OLD BETHPAGE, NY - SEPTEMBER 05: A drone is flown for recreational purposes as an airplane passes nearby in the sky above Old Bethpage, New York on September 5, 2015. (Photo by Bruce Bennett/Getty Images)
Credit: Bruce Bennett

Late last year, a study found that there were 327 close encounters between airplanes and recreational drones over a period of 21 months, and warned that it was just a matter of time before there was a serious collision between the two. The study, conducted by the Center for the Study of the Drone at Bard College, warned that, "with sufficient speed, bird strikes have been known to penetrate the cockpit." The report went on to note that, "it's entirely possible, then, that a drone could also break through into a cockpit, potentially causing serious harm to the pilots or other occupants."

Now, a new study finds that when it comes to drones and planes, there’s just not that much to worry about. Published by the Mercator Institute of George Mason University, the new report argues that because drones are typically quite small, fly solo (as opposed to in a flock like birds), and their encounters with airplanes are so infrequent, they pose less risk to aircraft than birds. (The report did not mention human-carrying drones, though.)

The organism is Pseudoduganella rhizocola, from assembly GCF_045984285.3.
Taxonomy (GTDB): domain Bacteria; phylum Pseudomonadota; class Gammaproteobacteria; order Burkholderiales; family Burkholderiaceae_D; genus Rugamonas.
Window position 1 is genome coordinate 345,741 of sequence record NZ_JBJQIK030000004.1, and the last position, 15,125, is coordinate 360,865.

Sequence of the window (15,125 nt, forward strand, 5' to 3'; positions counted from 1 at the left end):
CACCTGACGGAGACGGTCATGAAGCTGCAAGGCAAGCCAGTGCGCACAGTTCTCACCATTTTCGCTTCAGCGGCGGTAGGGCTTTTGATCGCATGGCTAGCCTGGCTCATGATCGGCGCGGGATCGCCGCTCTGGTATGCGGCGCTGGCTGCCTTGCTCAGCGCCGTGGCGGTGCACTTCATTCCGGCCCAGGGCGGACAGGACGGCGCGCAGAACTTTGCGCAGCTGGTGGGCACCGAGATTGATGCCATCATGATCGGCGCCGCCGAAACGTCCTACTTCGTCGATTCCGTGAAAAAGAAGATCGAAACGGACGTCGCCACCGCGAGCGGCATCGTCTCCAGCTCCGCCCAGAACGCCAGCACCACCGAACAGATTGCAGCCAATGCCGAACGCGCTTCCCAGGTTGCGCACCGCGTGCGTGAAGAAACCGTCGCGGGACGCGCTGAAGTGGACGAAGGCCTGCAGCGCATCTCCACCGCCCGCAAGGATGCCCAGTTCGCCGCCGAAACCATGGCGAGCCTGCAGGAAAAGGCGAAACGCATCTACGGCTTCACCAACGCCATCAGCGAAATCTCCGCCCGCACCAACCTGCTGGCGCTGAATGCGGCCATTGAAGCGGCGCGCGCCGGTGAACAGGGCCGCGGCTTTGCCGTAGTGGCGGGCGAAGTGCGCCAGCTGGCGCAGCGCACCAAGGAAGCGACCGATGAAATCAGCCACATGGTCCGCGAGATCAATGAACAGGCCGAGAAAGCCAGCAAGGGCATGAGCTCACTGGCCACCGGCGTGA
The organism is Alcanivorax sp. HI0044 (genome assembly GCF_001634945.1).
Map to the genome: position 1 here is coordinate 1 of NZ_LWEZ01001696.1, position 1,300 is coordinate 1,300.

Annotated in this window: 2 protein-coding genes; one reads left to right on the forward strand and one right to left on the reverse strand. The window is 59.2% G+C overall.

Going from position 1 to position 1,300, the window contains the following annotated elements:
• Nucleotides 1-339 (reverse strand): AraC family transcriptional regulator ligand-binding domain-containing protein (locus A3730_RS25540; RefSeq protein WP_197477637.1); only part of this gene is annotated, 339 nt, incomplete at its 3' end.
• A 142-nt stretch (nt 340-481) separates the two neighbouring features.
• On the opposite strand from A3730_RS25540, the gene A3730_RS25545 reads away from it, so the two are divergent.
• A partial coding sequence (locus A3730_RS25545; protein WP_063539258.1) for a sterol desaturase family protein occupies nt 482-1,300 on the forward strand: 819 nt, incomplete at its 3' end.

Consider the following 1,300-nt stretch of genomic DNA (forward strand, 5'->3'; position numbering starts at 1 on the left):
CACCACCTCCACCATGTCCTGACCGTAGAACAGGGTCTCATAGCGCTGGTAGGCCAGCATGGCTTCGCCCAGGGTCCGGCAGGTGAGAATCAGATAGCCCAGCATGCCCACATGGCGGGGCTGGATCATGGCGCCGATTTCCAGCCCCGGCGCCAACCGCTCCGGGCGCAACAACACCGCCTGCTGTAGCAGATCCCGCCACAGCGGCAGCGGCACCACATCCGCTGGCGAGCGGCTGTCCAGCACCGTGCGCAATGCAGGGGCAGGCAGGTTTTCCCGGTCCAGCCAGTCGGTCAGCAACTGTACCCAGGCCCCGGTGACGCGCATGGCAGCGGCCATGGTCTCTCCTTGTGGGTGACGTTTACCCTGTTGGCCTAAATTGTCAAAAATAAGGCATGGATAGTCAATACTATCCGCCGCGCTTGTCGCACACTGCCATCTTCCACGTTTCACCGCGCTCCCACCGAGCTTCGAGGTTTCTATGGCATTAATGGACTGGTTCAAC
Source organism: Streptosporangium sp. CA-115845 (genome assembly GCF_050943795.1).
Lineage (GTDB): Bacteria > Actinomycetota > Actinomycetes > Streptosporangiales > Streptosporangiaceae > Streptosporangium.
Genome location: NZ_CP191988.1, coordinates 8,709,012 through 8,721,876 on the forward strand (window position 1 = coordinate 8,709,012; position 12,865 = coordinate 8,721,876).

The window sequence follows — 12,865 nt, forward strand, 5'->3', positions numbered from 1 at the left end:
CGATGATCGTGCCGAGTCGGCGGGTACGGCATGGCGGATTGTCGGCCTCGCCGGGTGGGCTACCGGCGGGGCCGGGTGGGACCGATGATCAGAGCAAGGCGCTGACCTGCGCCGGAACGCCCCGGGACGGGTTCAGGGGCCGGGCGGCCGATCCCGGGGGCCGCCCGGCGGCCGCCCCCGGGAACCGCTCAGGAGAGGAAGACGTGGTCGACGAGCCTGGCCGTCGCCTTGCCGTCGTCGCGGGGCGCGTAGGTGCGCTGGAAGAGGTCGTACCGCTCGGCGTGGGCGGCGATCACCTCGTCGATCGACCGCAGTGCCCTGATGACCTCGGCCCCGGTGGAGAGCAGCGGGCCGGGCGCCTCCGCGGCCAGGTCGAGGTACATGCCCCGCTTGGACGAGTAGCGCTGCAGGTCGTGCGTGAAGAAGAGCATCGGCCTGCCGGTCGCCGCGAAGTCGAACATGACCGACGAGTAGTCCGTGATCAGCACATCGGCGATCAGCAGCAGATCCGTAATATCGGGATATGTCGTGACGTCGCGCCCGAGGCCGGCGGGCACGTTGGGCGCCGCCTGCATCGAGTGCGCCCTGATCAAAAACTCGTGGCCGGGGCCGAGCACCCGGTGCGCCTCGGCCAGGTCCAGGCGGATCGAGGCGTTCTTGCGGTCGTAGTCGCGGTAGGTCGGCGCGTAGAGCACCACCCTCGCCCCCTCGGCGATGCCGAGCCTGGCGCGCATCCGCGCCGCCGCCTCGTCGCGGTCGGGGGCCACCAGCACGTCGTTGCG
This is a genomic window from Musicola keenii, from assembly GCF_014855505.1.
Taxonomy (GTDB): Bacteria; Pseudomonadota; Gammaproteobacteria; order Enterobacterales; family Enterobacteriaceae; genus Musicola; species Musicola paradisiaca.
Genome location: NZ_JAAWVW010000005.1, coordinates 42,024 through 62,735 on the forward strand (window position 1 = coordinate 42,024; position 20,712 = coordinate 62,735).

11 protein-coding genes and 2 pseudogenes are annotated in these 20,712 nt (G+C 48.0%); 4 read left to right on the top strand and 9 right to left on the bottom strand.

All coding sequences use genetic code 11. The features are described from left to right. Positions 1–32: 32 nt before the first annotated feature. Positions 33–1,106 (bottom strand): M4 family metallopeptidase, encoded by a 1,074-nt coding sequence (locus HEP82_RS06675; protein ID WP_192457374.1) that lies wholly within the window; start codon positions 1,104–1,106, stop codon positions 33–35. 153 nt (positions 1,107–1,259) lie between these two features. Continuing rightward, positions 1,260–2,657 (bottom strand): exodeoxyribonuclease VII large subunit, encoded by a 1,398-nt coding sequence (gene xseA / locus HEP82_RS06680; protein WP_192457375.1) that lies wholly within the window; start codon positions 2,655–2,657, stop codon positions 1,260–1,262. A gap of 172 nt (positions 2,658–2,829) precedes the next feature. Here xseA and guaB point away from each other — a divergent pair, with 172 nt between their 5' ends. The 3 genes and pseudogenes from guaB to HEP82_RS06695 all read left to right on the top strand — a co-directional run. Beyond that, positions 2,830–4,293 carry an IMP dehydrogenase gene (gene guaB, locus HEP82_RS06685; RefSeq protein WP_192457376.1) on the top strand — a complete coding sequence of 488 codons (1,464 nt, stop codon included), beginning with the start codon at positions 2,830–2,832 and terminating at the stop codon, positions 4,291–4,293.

There haven’t been any reports of drones hitting planes yet, and, as Popular Science pointed out, in a different paper, one of the study’s authors noted that airplanes have hit more turtles than drones. What planes do hit frequently is birds, though, which is why the authors of the new study looked at bird strikes, instead of near misses with drones.

For their study, the researchers consulted over 25 years of F.A.A. "wildlife strike" data and found that risk of damage to aircraft is incredibly small. "On average, only 3 percent of reported small-bird strikes ever result in damage, compared to 39 percent of large-bird strikes," the study reported, noting that drones typically weigh the same as a small bird. "Given the voluntary nature of strike reporting, the true percentage of strikes causing damage is probably much lower, as strikes that do not cause damage can be either missed or underreported."

According to Ars Technica, in 25 years of FAA data, “there have been only 37 incidents of wildlife strikes that caused injuries or death.” Considering there are approximately 27,000 commercial aircraft flights per day in the U.S., it seems clear that birds pose a very small risk to travelers, and drones an even smaller one.